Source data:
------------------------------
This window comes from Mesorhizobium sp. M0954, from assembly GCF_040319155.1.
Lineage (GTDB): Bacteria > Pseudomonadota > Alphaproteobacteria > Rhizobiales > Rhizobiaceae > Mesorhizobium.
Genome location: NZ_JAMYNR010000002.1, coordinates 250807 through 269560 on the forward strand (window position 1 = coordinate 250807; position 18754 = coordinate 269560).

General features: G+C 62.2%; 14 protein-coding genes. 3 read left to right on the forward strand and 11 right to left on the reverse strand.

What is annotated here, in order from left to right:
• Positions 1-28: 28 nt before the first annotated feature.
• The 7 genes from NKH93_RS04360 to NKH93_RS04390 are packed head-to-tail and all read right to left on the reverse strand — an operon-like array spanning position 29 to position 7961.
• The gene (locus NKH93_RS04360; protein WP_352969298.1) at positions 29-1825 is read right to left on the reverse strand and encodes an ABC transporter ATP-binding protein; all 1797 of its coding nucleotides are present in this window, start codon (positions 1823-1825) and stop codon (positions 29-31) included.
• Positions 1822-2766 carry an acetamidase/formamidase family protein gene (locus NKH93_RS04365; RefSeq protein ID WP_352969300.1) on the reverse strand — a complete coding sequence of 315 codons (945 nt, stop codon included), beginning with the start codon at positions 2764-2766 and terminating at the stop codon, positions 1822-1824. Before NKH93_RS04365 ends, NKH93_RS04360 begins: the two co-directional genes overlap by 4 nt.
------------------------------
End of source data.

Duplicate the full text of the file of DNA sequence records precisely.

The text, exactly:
This window comes from Mesorhizobium sp. M0954, from assembly GCF_040319155.1.
Lineage (GTDB): Bacteria > Pseudomonadota > Alphaproteobacteria > Rhizobiales > Rhizobiaceae > Mesorhizobium.
Genome location: NZ_JAMYNR010000002.1, coordinates 250807 through 269560 on the forward strand (window position 1 = coordinate 250807; position 18754 = coordinate 269560).

General features: G+C 62.2%; 14 protein-coding genes. 3 read left to right on the forward strand and 11 right to left on the reverse strand.

What is annotated here, in order from left to right:
• Positions 1-28: 28 nt before the first annotated feature.
• The 7 genes from NKH93_RS04360 to NKH93_RS04390 are packed head-to-tail and all read right to left on the reverse strand — an operon-like array spanning position 29 to position 7961.
• The gene (locus NKH93_RS04360; protein WP_352969298.1) at positions 29-1825 is read right to left on the reverse strand and encodes an ABC transporter ATP-binding protein; all 1797 of its coding nucleotides are present in this window, start codon (positions 1823-1825) and stop codon (positions 29-31) included.
• Positions 1822-2766 carry an acetamidase/formamidase family protein gene (locus NKH93_RS04365; RefSeq protein ID WP_352969300.1) on the reverse strand — a complete coding sequence of 315 codons (945 nt, stop codon included), beginning with the start codon at positions 2764-2766 and terminating at the stop codon, positions 1822-1824. Before NKH93_RS04365 ends, NKH93_RS04360 begins: the two co-directional genes overlap by 4 nt.